VERTIPH : a visual environment for real-time image processing on hardware : a thesis presented in partial fulfilment of the requirements for the degree of Doctor of Philosophy in Computer Systems Engineering at Massey University, Palmerston North, New Zealand
This thesis presents VERTIPH, a visual programming language for the
development of image processing algorithms on FPGA hardware. The research began
with an examination of the whole design cycle, with a view to identifying
requirements for implementing image processing on FPGAs. Based on this analysis, a
design process was developed where a selected software algorithm is matched to a
hardware architecture tailor made for its implementation. The algorithm and
architecture are then transformed into an FPGA suitable design. It was found that in
most cases the most efficient mapping for image processing algorithms is to use a
streamed processing approach. This constrains how data is presented and requires
most existing algorithms to be extensively modified. Therefore, the resultant designs
are heavily streamed and pipelined.
A visual notation was developed to complement this design process, as both
streaming and pipelining can be well represented by data flow visual languages. The
notation has three views each of which represents and supports a different part of the
design process. An architecture view gives an overview of the design's main blocks
and their interconnections. A computational view represents lower-level details by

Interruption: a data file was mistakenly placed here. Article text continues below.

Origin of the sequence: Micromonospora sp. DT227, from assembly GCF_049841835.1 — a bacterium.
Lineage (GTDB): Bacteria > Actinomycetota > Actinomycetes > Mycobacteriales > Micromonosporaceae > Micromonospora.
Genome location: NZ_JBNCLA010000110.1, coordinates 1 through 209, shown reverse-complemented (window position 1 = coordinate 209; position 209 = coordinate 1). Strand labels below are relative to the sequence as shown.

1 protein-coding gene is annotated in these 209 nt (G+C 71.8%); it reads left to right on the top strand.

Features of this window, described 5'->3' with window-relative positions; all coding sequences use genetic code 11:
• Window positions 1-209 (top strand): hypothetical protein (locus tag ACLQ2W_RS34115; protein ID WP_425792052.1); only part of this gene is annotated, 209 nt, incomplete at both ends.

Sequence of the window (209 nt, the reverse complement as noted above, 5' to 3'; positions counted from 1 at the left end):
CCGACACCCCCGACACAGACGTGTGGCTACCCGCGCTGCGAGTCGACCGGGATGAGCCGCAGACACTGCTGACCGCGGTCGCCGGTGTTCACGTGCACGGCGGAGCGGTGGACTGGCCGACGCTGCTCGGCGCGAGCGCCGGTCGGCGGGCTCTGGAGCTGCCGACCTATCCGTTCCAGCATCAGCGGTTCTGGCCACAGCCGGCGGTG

representing each block by a set of computational expressions and low-level controls.
This includes a novel visual representation of pipelining that simplifies latency
analysis, multiphase design, priming, flushing and stalling, and the detection of
sequencing errors. A scheduling view adds a state machine for high-level control of
processing blocks. This extended state objects to allow for the priming and flushing of
User evaluations of an implementation of the key parts of this language (the
architecture view and the computational view) found that both were generally good
visualisations and aided in design (especially the type interface, pipeline and control
notations). The user evaluations provided several suggestions for the improvement of
the language, and in particular the evaluators would have preferred to use the
diagrams as a verification tool for a textual representation rather than as the primary
data capture mechanism.
A cognitive dimensions analysis showed that the language scores highly for
thirteen of the twenty dimensions considered, particularly those related to making
details of the design clearer to the developer.